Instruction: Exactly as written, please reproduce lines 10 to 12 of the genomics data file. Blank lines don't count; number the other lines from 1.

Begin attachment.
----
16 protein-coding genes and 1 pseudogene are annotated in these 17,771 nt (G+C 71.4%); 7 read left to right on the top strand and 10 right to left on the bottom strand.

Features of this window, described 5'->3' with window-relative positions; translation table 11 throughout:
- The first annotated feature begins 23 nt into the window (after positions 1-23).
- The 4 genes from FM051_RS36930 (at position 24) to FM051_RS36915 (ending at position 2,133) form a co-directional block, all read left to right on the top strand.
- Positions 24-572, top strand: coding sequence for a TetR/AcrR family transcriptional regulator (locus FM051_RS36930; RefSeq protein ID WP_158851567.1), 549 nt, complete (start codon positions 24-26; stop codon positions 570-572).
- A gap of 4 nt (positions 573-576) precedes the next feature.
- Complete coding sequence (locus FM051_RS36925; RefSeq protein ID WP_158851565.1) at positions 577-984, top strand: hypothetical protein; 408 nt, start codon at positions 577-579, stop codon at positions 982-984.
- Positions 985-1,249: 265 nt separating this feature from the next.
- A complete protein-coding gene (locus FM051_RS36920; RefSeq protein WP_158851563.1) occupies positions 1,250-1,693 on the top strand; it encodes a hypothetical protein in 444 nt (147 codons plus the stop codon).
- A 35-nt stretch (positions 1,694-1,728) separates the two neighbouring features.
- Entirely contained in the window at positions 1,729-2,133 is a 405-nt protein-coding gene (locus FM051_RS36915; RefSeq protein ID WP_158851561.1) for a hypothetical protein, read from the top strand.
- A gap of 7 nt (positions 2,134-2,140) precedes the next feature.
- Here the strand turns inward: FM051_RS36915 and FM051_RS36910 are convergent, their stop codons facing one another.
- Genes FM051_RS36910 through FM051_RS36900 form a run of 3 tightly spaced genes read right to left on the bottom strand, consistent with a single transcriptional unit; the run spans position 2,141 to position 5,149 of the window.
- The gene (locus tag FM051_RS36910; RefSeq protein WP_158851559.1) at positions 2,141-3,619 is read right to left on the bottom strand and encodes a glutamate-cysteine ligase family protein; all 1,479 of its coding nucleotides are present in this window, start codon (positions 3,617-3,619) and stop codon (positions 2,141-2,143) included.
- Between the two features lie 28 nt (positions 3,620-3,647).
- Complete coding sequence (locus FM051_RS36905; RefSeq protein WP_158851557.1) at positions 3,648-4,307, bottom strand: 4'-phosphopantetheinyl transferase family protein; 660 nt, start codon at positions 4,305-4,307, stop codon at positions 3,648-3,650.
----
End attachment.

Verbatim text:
- A 35-nt stretch (positions 1,694-1,728) separates the two neighbouring features.
- Entirely contained in the window at positions 1,729-2,133 is a 405-nt protein-coding gene (locus FM051_RS36915; RefSeq protein ID WP_158851561.1) for a hypothetical protein, read from the top strand.
- A gap of 7 nt (positions 2,134-2,140) precedes the next feature.